Friday, 18 May 2012

Homemade copper wind chime ... ...

Me again, for some time I've been thinking about making a wind chime, and I've finally managed it, and from mostly scrap copper, I did by 5 bits of gas fire tube from b&q they were on offer for £1 a length, I figured I'd get them, you never know when you might have need for 5 random bits of tube, and besides which although they had been painted black they were copper.

Now this wind chime does require some tools, like metal cutters, a pipe cutter and a small hole boring bit (you'll see why I needed that) a hacksaw and possibly the use of a small gas blow torch and some lead solder (all of which I have) although buying these tools isn't that expensive, but I would say in the case of the metal cutters it's worth spending a few quid extra for a good set.


Here's the wind chime -

It'll fit in the garden better when it goes green.


This another one I made, slightly different method of construction than the first - 


This one has a better chime to it.


 I made them from copper tubing I had lying about, along with some salvaged copper wire and the tube I got cheap from b&q.

Basically all I've done is cut out a star shape from a bit of the copper tube (I'll explain in a minute) and then using copper wire I've hung five small bits of tube and a small stone from the star shape, with a further bit of wire hanging from the stone to which I attached a small moon shape, again made from a bit of copper tube.

To cut out the star shape I used a bit of 22mm copper tube, and to turn it into a sheet I made a cut in it then opened it out wire two pairs of pliers, then to get it nice and flat I used a small hammer.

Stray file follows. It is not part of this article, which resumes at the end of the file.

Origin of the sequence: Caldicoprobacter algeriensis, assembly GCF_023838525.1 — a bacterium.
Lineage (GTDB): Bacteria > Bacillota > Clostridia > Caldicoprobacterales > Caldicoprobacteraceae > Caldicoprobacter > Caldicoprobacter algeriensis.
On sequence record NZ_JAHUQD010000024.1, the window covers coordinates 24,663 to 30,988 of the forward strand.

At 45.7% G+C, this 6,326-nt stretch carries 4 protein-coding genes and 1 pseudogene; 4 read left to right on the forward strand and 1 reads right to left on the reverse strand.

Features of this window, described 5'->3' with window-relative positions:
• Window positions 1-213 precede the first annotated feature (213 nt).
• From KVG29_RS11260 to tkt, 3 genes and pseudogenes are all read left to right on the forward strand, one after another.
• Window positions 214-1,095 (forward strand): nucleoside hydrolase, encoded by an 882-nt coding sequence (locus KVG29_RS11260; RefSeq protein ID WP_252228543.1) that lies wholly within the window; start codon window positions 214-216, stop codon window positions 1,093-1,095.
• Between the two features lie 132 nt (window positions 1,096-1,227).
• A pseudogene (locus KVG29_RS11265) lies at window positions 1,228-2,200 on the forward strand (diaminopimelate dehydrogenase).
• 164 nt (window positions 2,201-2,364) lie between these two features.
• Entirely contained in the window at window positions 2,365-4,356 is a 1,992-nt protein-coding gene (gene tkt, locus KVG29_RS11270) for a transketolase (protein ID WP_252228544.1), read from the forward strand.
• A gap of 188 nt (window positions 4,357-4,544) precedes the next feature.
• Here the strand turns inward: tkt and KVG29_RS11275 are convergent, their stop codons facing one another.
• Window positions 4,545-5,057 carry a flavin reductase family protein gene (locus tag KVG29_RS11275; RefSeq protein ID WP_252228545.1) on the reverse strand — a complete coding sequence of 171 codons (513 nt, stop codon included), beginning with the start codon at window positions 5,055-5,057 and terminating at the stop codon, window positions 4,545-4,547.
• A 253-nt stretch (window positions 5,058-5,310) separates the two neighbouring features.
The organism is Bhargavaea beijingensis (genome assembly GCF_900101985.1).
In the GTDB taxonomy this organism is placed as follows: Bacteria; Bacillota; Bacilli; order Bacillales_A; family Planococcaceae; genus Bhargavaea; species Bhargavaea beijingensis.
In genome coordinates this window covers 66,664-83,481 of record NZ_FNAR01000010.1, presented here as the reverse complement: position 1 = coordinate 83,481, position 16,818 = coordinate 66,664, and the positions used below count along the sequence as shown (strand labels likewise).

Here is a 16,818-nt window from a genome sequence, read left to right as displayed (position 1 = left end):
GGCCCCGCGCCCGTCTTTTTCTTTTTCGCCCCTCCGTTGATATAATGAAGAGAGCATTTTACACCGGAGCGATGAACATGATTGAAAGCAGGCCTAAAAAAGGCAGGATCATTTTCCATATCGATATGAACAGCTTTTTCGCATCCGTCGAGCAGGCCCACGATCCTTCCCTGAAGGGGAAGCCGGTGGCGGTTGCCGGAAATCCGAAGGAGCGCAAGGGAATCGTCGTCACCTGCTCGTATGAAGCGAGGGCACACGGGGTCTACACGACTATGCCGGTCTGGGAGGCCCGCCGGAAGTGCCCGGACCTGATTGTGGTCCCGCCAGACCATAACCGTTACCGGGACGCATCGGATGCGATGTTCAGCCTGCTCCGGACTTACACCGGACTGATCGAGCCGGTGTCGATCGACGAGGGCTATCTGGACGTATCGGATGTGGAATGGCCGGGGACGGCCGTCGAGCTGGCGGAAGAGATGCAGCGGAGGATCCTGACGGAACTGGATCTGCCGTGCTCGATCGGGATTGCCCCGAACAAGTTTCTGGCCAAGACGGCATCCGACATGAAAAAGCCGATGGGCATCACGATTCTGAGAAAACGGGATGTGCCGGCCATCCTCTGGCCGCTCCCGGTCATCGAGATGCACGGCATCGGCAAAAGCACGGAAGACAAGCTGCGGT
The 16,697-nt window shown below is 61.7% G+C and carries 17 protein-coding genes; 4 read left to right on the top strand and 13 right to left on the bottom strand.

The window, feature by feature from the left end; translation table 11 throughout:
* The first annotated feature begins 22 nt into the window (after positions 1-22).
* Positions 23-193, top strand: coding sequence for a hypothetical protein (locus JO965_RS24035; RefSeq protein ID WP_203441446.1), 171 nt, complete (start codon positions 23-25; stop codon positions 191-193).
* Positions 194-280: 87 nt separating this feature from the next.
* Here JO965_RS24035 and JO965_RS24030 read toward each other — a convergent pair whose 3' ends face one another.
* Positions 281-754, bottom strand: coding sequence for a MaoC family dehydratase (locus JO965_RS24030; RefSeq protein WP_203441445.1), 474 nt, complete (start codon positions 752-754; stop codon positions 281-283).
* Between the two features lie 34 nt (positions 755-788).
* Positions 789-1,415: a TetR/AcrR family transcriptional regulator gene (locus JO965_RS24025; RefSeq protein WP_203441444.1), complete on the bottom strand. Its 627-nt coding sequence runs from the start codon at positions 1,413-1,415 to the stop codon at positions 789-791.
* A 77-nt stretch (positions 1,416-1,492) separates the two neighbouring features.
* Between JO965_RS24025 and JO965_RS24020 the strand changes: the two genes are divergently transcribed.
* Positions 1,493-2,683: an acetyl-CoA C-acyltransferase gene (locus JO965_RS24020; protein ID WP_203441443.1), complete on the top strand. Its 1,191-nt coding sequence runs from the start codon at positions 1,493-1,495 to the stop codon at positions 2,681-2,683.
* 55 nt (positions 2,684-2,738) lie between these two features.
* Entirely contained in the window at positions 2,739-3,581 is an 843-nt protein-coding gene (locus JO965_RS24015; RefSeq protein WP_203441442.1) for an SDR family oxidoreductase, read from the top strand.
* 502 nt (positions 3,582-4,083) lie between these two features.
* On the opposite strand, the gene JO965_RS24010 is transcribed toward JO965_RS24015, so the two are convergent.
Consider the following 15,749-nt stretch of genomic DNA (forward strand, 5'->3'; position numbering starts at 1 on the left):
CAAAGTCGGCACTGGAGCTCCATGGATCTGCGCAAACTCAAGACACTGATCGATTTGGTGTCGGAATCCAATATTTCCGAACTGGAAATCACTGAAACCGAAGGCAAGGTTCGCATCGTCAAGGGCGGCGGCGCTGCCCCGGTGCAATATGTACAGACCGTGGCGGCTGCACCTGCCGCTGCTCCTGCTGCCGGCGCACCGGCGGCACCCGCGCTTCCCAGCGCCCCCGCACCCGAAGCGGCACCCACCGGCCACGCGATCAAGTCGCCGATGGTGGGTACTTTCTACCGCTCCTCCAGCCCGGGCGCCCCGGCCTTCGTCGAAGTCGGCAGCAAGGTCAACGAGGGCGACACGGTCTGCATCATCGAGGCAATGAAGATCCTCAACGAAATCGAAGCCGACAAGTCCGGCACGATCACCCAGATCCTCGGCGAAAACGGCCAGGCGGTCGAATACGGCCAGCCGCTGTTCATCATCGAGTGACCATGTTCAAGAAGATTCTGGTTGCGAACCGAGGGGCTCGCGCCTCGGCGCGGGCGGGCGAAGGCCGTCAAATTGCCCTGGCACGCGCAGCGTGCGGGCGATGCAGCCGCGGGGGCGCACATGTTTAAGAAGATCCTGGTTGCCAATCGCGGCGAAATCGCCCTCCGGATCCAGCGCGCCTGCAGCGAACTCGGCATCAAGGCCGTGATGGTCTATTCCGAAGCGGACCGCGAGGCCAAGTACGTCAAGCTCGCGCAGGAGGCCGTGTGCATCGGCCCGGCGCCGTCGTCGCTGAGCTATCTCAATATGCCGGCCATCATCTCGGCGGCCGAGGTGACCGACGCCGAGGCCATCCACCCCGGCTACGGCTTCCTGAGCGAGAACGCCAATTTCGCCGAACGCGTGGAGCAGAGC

Cutting the tube (you could use a hack saw to cut it) -


I wasn't being too careful.

Section of tube ready to be turned into a small sheet -


Right off to the vice, which is handy for this type of thing.

In the vice being cut -


Nearly done.

And now opening it up - 


Once it's opened it's just a case of bashing it with a hammer.

Then all you need to do is lay the opened up tube on a flat surface and tap it gently with a hammer until it's flat, and you should then have a small copper sheet.

Like this -

Ready for a shape to be scribed onto it.

Next you need to draw your shape onto it, for this you should use something sharp like a scribe or maybe a small screw driver.

My scribe -

Pointy.

Now you need to cut out the shape you drew, this is where a set of metal cutters (tin snips) come in handy, you could cut out the shape with a hacksaw, but metal cutters are better.

The shape marked out and ready to be cut - 



My tin snips (metal cutters) - 


Quite old now.

Now before you start cutting ! put on some gloves, like leather gardening gloves, why ? well because the edges will be sharp and if you slip whilst cutting you'll end up with a nasty cut, and it'll hurt like hell (trust me I know) you can smooth the edges off with a bit of sand paper or a metal file.

The moon shape for the bottom of the chime - 


Bit dull isn't it.

Don't worry about the colour of the shape, or the tubes, you can give them a rub with a bit of wire wool, an old scouring pad to brighten them up a bit, but in the long run if you hang this outside it will eventually go a nice green colour as the copper oxidises which is known as vert de gris, I've put this one in the garden as I want it to go green.


After a bit of a scrub - 

Nice and clean now.

To hang all the bits together I used copper wire salvaged from an old pc power supply transformer, most electronic equipment contains copper wire in some for, normally on the transformer, and it can also be found in different gauges (thicknesses) We recently went through a load of old stereo equipment and found loads of it, it can be difficult to get the copper out, but in the long run it'll save a fair bit of cash compared to buying it.